Protect Your Skin From Diabetes-Related Complications

skin check

skin-checkWHEN BLOOD GLUCOSE levels rise too high, the immune system has a harder time fighting infections. That’s why people with diabetes are more likely to develop skin infections following surgery or a minor injury.

Non-healing wounds can develop anywhere on the body, but people with diabetes most commonly notice them on their feet. Why? Diabetes can impact blood flow to the lower extremities, making it difficult for foot injuries to heal. Some people with diabetes also lose feeling in their feet, a condition known as neuropathy.

Here are tips to prevent minor blisters and cuts from turning into big problems:

Pay attention to your blood sugar. “200 mg/dL seems to be the ‘magic’ number for wound healing,” says Doug Wright, D.O., Medical Director of Wound Care and Hyperbaric Services at Summit Healthcare. “Your risk of developing a chronic wound goes down if your blood sugar is under control and less than 200 mg/dL.”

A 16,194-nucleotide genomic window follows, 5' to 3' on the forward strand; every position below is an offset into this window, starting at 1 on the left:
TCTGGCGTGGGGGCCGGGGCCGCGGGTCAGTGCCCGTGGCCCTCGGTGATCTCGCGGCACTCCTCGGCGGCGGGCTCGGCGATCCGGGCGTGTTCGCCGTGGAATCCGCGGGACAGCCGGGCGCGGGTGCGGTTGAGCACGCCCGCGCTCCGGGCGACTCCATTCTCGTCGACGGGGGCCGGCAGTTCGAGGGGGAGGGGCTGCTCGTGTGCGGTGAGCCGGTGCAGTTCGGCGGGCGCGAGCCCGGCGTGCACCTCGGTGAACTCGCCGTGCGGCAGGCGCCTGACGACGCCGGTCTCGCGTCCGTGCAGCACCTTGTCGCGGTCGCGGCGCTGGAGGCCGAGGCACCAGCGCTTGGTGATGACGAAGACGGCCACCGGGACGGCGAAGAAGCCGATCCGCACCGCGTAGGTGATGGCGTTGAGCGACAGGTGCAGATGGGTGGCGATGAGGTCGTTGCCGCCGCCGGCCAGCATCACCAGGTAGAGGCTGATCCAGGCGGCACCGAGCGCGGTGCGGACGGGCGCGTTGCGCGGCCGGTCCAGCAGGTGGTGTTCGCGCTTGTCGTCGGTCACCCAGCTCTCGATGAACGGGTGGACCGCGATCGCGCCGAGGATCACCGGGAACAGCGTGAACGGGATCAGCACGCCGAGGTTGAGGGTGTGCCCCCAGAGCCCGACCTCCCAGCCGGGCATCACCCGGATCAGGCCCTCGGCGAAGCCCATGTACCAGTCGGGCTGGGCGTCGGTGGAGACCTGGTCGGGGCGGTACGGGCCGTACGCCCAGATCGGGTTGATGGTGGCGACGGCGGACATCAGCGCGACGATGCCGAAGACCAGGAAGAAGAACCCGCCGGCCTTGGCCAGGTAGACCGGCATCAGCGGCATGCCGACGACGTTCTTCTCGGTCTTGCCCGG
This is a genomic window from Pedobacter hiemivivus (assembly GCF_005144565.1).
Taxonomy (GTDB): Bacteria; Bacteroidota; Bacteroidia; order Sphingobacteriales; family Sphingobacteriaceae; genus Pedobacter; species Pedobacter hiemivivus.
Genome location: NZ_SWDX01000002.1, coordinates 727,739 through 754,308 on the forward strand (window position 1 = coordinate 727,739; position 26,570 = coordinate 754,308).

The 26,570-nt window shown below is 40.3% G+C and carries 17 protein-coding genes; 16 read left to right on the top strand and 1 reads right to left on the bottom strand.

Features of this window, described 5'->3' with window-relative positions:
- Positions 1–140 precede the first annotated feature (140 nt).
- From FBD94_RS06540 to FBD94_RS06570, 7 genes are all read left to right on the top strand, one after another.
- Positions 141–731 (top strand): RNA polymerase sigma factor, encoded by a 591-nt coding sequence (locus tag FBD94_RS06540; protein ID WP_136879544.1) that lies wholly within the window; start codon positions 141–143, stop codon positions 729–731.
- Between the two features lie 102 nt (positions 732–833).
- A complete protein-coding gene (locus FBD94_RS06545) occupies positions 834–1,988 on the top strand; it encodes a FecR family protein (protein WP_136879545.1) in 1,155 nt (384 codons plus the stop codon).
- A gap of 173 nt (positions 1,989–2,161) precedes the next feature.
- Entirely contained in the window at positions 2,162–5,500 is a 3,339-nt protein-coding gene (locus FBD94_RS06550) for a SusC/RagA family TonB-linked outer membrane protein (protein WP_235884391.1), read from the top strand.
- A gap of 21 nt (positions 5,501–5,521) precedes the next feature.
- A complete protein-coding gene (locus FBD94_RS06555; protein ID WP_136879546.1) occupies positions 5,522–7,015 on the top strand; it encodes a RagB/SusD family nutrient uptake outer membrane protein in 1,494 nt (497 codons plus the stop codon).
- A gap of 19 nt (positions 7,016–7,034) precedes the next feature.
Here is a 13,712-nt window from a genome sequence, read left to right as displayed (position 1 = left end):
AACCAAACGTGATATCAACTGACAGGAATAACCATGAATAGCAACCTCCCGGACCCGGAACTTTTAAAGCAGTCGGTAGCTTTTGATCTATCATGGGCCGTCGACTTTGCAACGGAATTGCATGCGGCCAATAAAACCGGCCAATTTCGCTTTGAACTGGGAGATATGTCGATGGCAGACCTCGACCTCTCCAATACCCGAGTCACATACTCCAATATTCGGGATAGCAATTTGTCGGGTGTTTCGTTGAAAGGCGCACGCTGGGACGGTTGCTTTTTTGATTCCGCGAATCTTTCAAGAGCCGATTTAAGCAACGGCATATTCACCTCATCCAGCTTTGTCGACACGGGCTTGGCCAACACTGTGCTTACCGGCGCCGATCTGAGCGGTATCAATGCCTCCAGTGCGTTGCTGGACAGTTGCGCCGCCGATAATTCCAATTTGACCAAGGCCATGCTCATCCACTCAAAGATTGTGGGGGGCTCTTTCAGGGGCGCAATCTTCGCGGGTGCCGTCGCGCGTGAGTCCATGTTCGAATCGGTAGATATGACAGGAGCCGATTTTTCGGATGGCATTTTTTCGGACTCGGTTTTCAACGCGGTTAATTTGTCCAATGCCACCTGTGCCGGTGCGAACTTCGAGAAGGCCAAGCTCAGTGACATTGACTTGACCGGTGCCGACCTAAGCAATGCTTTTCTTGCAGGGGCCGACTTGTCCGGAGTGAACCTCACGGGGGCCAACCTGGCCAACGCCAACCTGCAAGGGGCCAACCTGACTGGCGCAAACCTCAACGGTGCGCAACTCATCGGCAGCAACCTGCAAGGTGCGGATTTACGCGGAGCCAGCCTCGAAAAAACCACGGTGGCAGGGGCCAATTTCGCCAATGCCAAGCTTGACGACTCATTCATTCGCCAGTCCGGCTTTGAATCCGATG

Seek help quickly. Wounds that don’t heal within the first three to four weeks or that are red, tender, or warm to the touch may require medical attention.

Examine your feet. “People with neuropathy may not feel pain from a blister or foot injury,” Dr. Wright says. “Inspect your feet regularly, and check inside your shoes for rocks and other irritants that can rub against your skin.”

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